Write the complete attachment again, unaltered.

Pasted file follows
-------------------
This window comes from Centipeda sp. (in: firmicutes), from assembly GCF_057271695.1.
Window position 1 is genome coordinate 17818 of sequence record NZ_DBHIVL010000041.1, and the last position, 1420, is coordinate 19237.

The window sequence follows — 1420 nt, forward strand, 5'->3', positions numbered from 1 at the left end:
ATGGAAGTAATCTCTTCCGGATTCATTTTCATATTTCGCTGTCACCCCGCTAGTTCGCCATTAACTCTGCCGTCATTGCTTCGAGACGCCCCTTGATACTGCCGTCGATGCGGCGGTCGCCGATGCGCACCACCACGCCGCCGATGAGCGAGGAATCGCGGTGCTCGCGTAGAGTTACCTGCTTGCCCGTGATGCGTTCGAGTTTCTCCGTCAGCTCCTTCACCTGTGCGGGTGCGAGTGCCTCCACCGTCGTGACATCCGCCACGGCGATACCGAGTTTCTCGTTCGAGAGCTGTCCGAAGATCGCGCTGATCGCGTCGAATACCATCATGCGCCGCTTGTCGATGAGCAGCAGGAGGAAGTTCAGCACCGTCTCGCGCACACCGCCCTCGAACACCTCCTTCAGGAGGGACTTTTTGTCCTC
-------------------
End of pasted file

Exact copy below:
This window comes from Centipeda sp. (in: firmicutes), from assembly GCF_057271695.1.
Window position 1 is genome coordinate 17818 of sequence record NZ_DBHIVL010000041.1, and the last position, 1420, is coordinate 19237.

The window sequence follows — 1420 nt, forward strand, 5'->3', positions numbered from 1 at the left end:
ATGGAAGTAATCTCTTCCGGATTCATTTTCATATTTCGCTGTCACCCCGCTAGTTCGCCATTAACTCTGCCGTCATTGCTTCGAGACGCCCCTTGATACTGCCGTCGATGCGGCGGTCGCCGATGCGCACCACCACGCCGCCGATGAGCGAGGAATCGCGGTGCTCGCGTAGAGTTACCTGCTTGCCCGTGATGCGTTCGAGTTTCTCCGTCAGCTCCTTCACCTGTGCGGGTGCGAGTGCCTCCACCGTCGTGACATCCGCCACGGCGATACCGAGTTTCTCGTTCGAGAGCTGTCCGAAGATCGCGCTGATCGCGTCGAATACCATCATGCGCCGCTTGTCGATGAGCAGCAGGAGGAAGTTCAGCACCGTCTCGCGCACACCGCCCTCGAACACCTCCTTCAGGAGGGACTTTTTGTCCTC